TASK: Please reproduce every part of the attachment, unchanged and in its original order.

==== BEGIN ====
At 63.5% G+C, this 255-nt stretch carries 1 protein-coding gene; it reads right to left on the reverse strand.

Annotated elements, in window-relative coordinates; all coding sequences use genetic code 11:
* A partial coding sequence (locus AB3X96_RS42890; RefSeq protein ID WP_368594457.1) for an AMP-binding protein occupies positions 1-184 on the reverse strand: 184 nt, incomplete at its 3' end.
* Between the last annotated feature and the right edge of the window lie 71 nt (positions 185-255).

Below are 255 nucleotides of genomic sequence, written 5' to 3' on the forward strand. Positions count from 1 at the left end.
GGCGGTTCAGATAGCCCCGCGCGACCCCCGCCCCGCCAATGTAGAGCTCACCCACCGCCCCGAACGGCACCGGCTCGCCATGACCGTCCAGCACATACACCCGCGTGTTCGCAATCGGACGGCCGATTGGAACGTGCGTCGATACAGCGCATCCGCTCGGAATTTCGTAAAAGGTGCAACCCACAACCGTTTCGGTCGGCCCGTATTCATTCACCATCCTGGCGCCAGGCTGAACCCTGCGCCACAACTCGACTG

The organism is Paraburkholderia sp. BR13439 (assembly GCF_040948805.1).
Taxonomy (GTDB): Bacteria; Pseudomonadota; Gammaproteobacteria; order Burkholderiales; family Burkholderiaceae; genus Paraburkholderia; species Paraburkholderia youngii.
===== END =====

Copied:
At 63.5% G+C, this 255-nt stretch carries 1 protein-coding gene; it reads right to left on the reverse strand.

Annotated elements, in window-relative coordinates; all coding sequences use genetic code 11:
* A partial coding sequence (locus AB3X96_RS42890; RefSeq protein ID WP_368594457.1) for an AMP-binding protein occupies positions 1-184 on the reverse strand: 184 nt, incomplete at its 3' end.
* Between the last annotated feature and the right edge of the window lie 71 nt (positions 185-255).

Below are 255 nucleotides of genomic sequence, written 5' to 3' on the forward strand. Positions count from 1 at the left end.
GGCGGTTCAGATAGCCCCGCGCGACCCCCGCCCCGCCAATGTAGAGCTCACCCACCGCCCCGAACGGCACCGGCTCGCCATGACCGTCCAGCACATACACCCGCGTGTTCGCAATCGGACGGCCGATTGGAACGTGCGTCGATACAGCGCATCCGCTCGGAATTTCGTAAAAGGTGCAACCCACAACCGTTTCGGTCGGCCCGTATTCATTCACCATCCTGGCGCCAGGCTGAACCCTGCGCCACAACTCGACTG

The organism is Paraburkholderia sp. BR13439 (assembly GCF_040948805.1).
Taxonomy (GTDB): Bacteria; Pseudomonadota; Gammaproteobacteria; order Burkholderiales; family Burkholderiaceae; genus Paraburkholderia; species Paraburkholderia youngii.